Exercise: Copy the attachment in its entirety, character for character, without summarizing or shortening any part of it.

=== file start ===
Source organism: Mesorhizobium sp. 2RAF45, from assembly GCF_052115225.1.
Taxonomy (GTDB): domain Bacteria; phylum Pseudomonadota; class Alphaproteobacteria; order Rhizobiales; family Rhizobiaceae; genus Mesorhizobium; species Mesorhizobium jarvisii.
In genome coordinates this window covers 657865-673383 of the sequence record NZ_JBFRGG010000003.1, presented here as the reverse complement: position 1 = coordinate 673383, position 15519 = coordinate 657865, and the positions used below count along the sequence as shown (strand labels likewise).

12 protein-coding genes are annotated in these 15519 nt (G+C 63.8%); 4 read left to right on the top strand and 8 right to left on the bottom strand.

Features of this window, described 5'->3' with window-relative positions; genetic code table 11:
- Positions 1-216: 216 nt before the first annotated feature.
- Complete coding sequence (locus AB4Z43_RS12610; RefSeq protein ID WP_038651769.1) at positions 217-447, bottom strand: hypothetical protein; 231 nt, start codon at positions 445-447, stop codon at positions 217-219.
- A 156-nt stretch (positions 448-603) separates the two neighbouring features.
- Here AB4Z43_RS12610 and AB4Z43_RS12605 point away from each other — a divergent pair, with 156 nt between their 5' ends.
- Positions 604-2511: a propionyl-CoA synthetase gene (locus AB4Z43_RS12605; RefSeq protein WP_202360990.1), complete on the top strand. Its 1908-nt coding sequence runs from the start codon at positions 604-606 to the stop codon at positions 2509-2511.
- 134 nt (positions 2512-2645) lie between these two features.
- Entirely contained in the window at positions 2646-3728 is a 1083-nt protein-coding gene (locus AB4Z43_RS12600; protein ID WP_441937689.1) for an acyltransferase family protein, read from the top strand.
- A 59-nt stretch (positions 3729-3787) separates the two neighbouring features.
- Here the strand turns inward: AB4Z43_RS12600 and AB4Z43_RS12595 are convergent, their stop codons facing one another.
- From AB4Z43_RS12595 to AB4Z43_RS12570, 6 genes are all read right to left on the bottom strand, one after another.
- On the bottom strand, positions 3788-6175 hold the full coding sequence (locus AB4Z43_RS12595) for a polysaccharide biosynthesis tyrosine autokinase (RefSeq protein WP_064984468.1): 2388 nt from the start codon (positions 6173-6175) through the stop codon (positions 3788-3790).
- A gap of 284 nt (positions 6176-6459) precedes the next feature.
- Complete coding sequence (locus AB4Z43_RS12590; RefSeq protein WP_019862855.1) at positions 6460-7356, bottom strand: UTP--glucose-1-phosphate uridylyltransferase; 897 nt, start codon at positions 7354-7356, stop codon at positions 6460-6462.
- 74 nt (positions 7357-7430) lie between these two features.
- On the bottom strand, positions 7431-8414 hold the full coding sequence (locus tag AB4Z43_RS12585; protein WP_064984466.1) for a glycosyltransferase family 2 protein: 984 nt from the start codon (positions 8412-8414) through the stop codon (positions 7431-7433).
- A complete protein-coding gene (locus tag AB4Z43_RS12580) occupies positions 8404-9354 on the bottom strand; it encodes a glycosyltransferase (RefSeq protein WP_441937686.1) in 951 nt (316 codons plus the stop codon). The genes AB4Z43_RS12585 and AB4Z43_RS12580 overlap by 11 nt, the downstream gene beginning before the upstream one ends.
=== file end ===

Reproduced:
Source organism: Mesorhizobium sp. 2RAF45, from assembly GCF_052115225.1.
Taxonomy (GTDB): domain Bacteria; phylum Pseudomonadota; class Alphaproteobacteria; order Rhizobiales; family Rhizobiaceae; genus Mesorhizobium; species Mesorhizobium jarvisii.
In genome coordinates this window covers 657865-673383 of the sequence record NZ_JBFRGG010000003.1, presented here as the reverse complement: position 1 = coordinate 673383, position 15519 = coordinate 657865, and the positions used below count along the sequence as shown (strand labels likewise).

12 protein-coding genes are annotated in these 15519 nt (G+C 63.8%); 4 read left to right on the top strand and 8 right to left on the bottom strand.

Features of this window, described 5'->3' with window-relative positions; genetic code table 11:
- Positions 1-216: 216 nt before the first annotated feature.
- Complete coding sequence (locus AB4Z43_RS12610; RefSeq protein ID WP_038651769.1) at positions 217-447, bottom strand: hypothetical protein; 231 nt, start codon at positions 445-447, stop codon at positions 217-219.
- A 156-nt stretch (positions 448-603) separates the two neighbouring features.
- Here AB4Z43_RS12610 and AB4Z43_RS12605 point away from each other — a divergent pair, with 156 nt between their 5' ends.
- Positions 604-2511: a propionyl-CoA synthetase gene (locus AB4Z43_RS12605; RefSeq protein WP_202360990.1), complete on the top strand. Its 1908-nt coding sequence runs from the start codon at positions 604-606 to the stop codon at positions 2509-2511.
- 134 nt (positions 2512-2645) lie between these two features.
- Entirely contained in the window at positions 2646-3728 is a 1083-nt protein-coding gene (locus AB4Z43_RS12600; protein ID WP_441937689.1) for an acyltransferase family protein, read from the top strand.
- A 59-nt stretch (positions 3729-3787) separates the two neighbouring features.
- Here the strand turns inward: AB4Z43_RS12600 and AB4Z43_RS12595 are convergent, their stop codons facing one another.
- From AB4Z43_RS12595 to AB4Z43_RS12570, 6 genes are all read right to left on the bottom strand, one after another.
- On the bottom strand, positions 3788-6175 hold the full coding sequence (locus AB4Z43_RS12595) for a polysaccharide biosynthesis tyrosine autokinase (RefSeq protein WP_064984468.1): 2388 nt from the start codon (positions 6173-6175) through the stop codon (positions 3788-3790).
- A gap of 284 nt (positions 6176-6459) precedes the next feature.
- Complete coding sequence (locus AB4Z43_RS12590; RefSeq protein WP_019862855.1) at positions 6460-7356, bottom strand: UTP--glucose-1-phosphate uridylyltransferase; 897 nt, start codon at positions 7354-7356, stop codon at positions 6460-6462.
- 74 nt (positions 7357-7430) lie between these two features.
- On the bottom strand, positions 7431-8414 hold the full coding sequence (locus tag AB4Z43_RS12585; protein WP_064984466.1) for a glycosyltransferase family 2 protein: 984 nt from the start codon (positions 8412-8414) through the stop codon (positions 7431-7433).
- A complete protein-coding gene (locus tag AB4Z43_RS12580) occupies positions 8404-9354 on the bottom strand; it encodes a glycosyltransferase (RefSeq protein WP_441937686.1) in 951 nt (316 codons plus the stop codon). The genes AB4Z43_RS12585 and AB4Z43_RS12580 overlap by 11 nt, the downstream gene beginning before the upstream one ends.